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Understanding, finding, and eliminating ground loops (2003) [pdf] (mit.edu)
79 points by PascLeRasc 5 months ago | hide | past | web | favorite | 13 comments



I actually read this document recently for my work on grounding equipment on ocean going vessels. Surprisingly, there is very little in Mil-std-1310 (1) about ground loops on ships. Ships are interesting from a grounding perspective because your grounds are generally attached to the steel hull which represents the "common electrical potential".

People get confused when comparing ships to land based (e.g. building) grounds in which two or more grounds in, say a building's earthen foundation, could have very different potentials for a variety of reasons and thus ground loops can be present in shielded cables grounded at both ends. On ships, however, unless there is some strange disconuity, the ship's hull is a common potential and generally no ground loop will be generated, so you can generally have a doubly grounded cable with little risk of organic noise.

1.) http://quicksearch.dla.mil/qaDocDetails.aspx?ident_number=36...



That's a useful read!

One thing I've always wanted to know: Where is the actual "ground rod" in a building/residence? How do I find it? I've assumed it was just the water pipe, but now I am not sure.

Also, don't these rods get corroded to oblivion after decades in the ground from electo-chemical reactions?


Above, someone mentioned rebar in the foundation. That is a Ufer Ground. In places with very dry soil you can pound a stack of ground rods into the earth and still not get a good ground. Ufer figured out that concrete in the foundation provides a good ground.

https://en.wikipedia.org/wiki/Ufer_ground

5 years ago I built my house and did my all my electrical, I needed a Ufer ground in the foundation and 2 ground rods near the meter. Being a newer area, water lines were plastic.


Generally in the US at least, on older houses it's just the water pipe, newer houses use a rod, very new houses use two rods because electrical code requires it now.

Rods definitely do corrode and need to be replaced regularly. ~10 years for zinc coated steel and ~40 years for copper coated steel rods.


Several different grounding electrodes can be used. It might be a literal rod buried in the ground, a group of 3 rods connected by copper wire, the cold water pipe, the steel structure connected to the concrete encased rebar in the foundation, if available, or a loop of wire buried in the ground surrounding the building.

They do get corroded and are supposed to be replaced every so often. Different materials are used depending on the type of soil to minimize the corrosion. If they're really fancy they might have a cathodic protection system to prevent corrosion.


When we were building our house, we installed an actual ground rod that the electrician connected--somewhere. I remember it being a literal rod getting pounded into the earth, pretty close to where we have the main power enter the house.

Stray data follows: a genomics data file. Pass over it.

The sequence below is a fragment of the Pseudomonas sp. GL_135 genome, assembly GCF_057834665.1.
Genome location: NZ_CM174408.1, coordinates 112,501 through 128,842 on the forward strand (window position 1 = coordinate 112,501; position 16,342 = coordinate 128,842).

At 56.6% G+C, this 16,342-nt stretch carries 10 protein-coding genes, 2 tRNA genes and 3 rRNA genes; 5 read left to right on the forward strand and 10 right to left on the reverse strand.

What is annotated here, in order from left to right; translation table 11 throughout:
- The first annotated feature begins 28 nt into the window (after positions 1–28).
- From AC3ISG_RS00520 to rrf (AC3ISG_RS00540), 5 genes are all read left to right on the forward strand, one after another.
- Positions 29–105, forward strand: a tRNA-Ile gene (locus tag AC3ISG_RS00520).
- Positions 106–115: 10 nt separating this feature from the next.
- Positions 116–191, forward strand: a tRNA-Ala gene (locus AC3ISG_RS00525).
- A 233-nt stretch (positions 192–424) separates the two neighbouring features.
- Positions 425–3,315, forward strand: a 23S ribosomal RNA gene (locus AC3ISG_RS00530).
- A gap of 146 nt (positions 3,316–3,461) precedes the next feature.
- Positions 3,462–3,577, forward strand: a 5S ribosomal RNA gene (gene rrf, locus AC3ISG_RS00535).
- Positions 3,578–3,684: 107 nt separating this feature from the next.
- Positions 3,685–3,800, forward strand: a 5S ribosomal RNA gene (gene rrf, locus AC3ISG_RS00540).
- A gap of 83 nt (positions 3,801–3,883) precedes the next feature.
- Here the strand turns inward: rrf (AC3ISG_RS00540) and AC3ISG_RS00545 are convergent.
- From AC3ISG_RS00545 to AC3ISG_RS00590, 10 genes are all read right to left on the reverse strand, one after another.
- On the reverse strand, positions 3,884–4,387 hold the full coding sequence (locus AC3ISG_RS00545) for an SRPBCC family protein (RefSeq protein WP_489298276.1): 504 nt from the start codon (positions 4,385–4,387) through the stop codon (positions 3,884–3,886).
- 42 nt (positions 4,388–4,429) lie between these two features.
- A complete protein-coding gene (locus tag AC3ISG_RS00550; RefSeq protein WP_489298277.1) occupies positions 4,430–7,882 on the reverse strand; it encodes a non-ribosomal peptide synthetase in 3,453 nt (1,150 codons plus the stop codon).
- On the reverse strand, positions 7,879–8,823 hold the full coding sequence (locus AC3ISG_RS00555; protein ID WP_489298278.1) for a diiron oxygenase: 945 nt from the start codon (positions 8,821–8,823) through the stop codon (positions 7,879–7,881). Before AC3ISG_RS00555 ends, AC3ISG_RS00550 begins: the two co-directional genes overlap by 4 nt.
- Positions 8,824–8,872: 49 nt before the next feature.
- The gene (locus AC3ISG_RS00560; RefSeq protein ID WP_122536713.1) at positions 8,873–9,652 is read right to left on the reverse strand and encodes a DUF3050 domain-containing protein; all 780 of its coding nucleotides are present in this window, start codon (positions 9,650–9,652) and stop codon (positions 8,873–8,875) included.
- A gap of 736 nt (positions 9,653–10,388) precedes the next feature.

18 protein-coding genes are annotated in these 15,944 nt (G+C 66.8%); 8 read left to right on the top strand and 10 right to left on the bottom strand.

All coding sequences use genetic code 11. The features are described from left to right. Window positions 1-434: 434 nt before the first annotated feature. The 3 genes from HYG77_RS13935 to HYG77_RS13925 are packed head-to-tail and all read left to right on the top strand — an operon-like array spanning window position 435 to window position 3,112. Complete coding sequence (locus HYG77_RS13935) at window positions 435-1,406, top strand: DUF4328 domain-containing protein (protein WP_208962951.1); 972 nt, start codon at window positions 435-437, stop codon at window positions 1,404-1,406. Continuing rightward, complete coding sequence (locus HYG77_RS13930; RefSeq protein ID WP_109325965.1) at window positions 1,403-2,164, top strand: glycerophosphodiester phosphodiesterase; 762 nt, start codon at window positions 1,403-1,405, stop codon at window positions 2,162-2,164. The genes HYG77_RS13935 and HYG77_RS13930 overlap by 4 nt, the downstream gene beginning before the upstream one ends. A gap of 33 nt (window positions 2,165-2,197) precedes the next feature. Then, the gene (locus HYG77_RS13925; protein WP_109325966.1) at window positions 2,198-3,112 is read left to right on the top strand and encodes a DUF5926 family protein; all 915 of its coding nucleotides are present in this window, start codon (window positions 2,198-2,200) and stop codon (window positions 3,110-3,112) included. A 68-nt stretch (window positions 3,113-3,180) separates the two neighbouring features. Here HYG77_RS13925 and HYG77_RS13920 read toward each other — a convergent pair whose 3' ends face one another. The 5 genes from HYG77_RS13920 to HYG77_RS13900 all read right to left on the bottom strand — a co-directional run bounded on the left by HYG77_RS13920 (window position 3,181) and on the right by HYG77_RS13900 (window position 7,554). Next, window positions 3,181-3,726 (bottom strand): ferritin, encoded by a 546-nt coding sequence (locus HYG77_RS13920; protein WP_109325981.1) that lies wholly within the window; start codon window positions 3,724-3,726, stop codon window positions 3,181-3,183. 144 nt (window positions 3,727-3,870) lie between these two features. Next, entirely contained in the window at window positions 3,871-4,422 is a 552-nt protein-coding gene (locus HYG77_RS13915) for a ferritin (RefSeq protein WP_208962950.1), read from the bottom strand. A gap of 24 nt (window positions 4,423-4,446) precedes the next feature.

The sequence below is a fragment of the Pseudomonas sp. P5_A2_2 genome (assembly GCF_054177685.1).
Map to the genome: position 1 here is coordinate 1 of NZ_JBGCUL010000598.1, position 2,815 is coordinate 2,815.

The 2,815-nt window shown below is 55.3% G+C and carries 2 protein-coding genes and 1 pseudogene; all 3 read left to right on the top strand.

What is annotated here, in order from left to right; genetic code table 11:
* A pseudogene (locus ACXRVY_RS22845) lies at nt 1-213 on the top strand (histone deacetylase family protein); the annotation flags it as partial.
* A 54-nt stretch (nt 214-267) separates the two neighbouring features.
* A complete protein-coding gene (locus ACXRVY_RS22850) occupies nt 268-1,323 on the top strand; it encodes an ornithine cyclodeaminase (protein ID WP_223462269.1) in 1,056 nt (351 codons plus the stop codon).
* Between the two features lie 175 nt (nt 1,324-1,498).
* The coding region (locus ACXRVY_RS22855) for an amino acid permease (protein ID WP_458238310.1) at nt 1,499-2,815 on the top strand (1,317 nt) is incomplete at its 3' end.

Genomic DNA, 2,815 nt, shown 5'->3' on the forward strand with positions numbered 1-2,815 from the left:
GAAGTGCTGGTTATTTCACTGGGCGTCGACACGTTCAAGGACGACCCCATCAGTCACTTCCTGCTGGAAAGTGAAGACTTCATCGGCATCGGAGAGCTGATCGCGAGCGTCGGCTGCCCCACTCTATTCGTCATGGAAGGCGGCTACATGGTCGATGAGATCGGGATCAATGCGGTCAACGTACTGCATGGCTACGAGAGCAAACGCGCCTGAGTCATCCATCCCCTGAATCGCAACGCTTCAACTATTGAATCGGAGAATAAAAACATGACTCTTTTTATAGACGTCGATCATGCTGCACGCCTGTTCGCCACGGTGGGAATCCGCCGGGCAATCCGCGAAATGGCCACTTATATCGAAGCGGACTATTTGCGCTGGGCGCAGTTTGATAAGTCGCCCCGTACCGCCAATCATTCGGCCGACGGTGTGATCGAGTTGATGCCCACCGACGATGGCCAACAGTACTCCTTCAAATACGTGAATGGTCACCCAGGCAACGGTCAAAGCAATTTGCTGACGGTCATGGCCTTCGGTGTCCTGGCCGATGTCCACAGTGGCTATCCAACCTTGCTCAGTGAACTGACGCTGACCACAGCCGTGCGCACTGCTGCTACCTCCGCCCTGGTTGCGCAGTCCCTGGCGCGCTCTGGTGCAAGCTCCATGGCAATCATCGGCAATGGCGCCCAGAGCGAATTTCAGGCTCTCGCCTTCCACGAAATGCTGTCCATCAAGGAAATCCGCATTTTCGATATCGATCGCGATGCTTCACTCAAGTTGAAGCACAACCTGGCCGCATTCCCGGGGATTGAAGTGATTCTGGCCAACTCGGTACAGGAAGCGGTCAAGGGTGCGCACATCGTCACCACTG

The water pipes are not metal at our house, so they would be of no use as an electrical ground.

This was in 2014, in Poland.


Just in case it was not obvious from the URL (/tmp/p), this is not a durable URL and not guaranteed to last there.


I used to be involved in car audio in the late 90's, and the people involved came up with many of these solutions via trial & error.

- Have a central grounding point - a steel car body has higher resistance than copper wire so using multiple ground locations will introduce voltage differences.

- Use a large gauge stranded wire for your ground.

- Use the same gauge wire for the ground as you did for the power wire.

- Keep wire runs short.

- Use twisted-pair wire for audio connections.

So for a multi-amp system, you'd run a large gauge wire from the battery positive to a distribution block, and from there to the head unit and amps. The ground from the head unit & amps would use the same diameter wire and be run to a central point. The ground strap from the car body to the battery negative post would perhaps be upgraded to the same diameter as the positive wire.


These are just the misconceptions the article talks about.


I suggest you look at my list and read the article again.

He is using ground loop isolators because of the length of his cable runs. In a car, that's not a problem as anything over 3 meters would be rare.

Single point grounding makes sense, because as I said, steel is a worse conductor than copper, so you'll end up with a voltage difference between your grounds (from each to the battery) if you use more than one.

So far as twisted pair, he strongly suggests using them to provide shielding against magnetic induced noise. They also provide good shielding against RFI - remember you've got 4-8 spark transmitters running at 900 to 5000 rpm interval in the engine.

And using the same size wire for both power and ground makes sense because different gauge wire has difference resistance.


See also: http://www.jensen-transformers.com/application-notes/

The author, Bill Whitlock, is the president of Jensen Transformers, makers of high-end audio transformers.


Thanks for posting.




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